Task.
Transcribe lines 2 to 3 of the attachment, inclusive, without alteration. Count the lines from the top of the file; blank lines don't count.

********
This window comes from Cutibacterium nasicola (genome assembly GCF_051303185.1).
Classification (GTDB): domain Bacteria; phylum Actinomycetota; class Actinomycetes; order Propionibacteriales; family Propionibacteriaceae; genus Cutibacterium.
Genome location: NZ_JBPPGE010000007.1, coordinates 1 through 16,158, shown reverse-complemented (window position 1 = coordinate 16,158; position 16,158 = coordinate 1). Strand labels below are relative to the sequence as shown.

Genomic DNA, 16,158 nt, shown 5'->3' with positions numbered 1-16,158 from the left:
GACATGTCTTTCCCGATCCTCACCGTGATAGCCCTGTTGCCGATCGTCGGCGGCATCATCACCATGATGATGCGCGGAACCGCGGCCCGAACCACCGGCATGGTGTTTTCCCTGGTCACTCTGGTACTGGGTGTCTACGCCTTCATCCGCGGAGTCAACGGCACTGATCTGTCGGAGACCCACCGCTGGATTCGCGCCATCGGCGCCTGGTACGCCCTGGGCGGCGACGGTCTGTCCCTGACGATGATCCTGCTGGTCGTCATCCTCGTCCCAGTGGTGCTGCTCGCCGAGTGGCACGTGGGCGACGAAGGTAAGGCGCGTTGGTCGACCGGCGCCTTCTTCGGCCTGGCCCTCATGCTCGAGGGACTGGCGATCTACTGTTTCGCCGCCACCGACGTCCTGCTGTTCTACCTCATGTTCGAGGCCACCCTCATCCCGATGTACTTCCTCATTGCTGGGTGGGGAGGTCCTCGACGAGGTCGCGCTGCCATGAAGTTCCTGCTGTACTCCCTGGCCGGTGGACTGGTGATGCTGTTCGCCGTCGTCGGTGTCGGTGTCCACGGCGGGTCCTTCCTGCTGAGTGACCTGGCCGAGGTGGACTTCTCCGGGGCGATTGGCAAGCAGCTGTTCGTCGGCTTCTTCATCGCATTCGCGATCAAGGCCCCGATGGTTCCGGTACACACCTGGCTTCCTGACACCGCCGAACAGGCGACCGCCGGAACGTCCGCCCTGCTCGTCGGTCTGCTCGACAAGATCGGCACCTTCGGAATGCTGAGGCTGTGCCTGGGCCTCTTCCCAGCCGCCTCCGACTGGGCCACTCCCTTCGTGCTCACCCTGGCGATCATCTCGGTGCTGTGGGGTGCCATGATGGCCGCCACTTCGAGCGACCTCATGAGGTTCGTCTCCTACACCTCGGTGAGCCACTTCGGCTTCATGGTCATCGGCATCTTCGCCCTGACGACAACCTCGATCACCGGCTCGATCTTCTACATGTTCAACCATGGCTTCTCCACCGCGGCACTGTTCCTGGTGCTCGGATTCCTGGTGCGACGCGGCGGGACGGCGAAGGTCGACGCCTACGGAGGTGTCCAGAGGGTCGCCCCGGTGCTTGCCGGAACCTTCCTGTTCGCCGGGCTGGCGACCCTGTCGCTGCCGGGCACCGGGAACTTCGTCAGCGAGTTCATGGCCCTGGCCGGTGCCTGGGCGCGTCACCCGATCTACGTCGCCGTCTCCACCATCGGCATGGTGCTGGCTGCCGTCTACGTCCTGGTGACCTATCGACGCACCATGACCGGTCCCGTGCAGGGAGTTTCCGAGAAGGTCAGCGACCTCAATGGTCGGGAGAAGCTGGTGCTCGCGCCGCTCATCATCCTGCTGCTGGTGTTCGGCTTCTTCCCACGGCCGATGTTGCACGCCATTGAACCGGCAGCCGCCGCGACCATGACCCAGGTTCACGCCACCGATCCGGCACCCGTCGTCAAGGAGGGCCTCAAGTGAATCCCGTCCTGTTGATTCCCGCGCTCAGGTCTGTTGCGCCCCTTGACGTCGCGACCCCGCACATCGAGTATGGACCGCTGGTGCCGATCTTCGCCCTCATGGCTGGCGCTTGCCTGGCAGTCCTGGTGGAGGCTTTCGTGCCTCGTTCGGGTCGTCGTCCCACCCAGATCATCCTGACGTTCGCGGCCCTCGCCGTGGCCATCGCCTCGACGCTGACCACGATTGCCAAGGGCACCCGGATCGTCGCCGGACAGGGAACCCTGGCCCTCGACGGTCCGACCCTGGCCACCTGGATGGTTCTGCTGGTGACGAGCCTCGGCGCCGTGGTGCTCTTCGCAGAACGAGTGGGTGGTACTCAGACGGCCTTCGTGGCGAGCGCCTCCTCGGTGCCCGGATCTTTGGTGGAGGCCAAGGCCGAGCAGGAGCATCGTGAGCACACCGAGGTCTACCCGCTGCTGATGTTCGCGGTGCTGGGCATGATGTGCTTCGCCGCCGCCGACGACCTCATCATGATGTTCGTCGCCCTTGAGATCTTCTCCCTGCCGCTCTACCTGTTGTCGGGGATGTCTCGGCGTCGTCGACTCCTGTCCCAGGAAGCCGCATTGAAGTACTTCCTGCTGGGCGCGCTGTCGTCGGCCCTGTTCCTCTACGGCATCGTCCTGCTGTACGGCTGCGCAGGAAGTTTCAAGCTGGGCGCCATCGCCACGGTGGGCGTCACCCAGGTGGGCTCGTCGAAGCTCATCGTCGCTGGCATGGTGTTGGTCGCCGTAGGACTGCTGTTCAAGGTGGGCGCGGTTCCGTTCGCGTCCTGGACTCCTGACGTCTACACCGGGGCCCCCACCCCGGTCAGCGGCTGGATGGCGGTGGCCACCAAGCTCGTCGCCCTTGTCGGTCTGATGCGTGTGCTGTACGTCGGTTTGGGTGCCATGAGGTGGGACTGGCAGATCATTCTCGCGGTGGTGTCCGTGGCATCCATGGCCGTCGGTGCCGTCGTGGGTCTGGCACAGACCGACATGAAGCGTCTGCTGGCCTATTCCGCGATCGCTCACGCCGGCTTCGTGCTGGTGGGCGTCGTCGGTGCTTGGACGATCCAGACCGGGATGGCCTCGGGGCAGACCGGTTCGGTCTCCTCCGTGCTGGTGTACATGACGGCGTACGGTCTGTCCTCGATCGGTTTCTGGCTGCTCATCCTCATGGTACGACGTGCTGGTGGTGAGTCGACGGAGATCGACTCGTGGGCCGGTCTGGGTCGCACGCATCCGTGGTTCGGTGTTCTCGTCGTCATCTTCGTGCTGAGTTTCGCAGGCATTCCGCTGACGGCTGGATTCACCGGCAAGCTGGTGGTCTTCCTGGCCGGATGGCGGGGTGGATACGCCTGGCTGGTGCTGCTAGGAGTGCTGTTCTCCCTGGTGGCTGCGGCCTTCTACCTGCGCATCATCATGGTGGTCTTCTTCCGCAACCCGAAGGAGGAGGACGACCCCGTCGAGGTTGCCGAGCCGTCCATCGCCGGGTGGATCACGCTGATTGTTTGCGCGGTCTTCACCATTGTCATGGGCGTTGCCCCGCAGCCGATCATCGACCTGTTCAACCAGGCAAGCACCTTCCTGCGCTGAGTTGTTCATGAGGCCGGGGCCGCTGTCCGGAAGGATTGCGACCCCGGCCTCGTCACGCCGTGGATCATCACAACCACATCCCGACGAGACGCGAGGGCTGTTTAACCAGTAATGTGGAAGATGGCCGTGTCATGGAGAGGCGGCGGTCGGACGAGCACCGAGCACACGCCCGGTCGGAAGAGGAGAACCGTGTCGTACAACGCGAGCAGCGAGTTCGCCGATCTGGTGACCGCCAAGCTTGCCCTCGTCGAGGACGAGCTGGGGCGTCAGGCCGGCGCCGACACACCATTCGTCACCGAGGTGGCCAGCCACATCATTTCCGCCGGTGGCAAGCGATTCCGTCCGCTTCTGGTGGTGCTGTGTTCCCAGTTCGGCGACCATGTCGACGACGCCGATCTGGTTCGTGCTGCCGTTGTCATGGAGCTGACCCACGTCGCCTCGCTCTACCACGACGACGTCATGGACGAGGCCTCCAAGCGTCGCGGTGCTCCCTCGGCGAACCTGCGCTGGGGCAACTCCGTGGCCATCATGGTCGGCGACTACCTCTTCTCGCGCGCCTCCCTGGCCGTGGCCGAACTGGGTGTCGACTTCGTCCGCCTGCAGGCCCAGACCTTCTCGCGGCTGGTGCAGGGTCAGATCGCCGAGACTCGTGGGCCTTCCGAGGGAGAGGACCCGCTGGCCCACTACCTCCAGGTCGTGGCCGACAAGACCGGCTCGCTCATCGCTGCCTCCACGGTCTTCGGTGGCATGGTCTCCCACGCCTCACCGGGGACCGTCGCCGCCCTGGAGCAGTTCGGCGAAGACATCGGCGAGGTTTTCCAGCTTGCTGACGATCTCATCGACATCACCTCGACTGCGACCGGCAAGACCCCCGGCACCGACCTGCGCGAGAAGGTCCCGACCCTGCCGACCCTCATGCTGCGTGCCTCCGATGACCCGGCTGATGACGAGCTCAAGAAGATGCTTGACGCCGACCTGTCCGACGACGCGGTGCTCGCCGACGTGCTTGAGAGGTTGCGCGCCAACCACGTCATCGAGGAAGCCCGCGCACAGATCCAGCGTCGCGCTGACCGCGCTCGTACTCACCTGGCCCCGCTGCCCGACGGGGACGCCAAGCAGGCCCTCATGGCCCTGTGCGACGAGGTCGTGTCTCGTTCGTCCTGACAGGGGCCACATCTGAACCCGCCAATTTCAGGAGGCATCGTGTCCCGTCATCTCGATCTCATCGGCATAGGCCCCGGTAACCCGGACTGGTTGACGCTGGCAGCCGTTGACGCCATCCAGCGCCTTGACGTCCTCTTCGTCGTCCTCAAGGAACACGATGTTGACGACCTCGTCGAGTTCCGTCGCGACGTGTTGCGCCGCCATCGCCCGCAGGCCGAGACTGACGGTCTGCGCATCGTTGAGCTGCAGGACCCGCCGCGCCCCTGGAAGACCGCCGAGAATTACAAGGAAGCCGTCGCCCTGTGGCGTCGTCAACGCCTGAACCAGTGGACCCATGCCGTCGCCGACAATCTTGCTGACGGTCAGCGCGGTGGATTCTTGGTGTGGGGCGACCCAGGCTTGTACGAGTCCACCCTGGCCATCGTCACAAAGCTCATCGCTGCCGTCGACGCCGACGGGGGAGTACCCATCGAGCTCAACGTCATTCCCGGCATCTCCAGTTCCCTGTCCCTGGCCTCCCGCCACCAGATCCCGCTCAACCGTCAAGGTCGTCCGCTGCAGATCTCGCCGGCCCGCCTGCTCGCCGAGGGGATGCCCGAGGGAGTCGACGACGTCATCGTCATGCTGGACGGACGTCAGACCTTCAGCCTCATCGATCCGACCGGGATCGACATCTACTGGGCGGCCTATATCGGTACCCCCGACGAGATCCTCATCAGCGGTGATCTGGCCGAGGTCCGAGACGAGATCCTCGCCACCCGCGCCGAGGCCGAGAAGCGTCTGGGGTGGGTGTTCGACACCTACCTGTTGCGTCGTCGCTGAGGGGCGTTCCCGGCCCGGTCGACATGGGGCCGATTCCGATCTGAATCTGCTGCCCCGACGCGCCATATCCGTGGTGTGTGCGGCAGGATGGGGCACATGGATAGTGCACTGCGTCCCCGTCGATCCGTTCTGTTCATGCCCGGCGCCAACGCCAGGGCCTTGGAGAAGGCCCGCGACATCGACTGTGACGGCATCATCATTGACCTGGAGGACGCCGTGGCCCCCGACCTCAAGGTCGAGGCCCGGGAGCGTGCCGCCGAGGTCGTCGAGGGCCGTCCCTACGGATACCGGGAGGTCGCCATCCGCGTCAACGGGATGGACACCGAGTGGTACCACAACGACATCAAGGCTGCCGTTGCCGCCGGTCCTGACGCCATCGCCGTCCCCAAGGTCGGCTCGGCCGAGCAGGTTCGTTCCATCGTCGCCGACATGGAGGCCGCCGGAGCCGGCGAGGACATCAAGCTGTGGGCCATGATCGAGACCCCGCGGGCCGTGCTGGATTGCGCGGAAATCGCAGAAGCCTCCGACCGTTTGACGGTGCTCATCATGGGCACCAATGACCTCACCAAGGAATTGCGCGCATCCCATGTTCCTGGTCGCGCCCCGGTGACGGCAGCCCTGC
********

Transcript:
Classification (GTDB): domain Bacteria; phylum Actinomycetota; class Actinomycetes; order Propionibacteriales; family Propionibacteriaceae; genus Cutibacterium.
Genome location: NZ_JBPPGE010000007.1, coordinates 1 through 16,158, shown reverse-complemented (window position 1 = coordinate 16,158; position 16,158 = coordinate 1). Strand labels below are relative to the sequence as shown.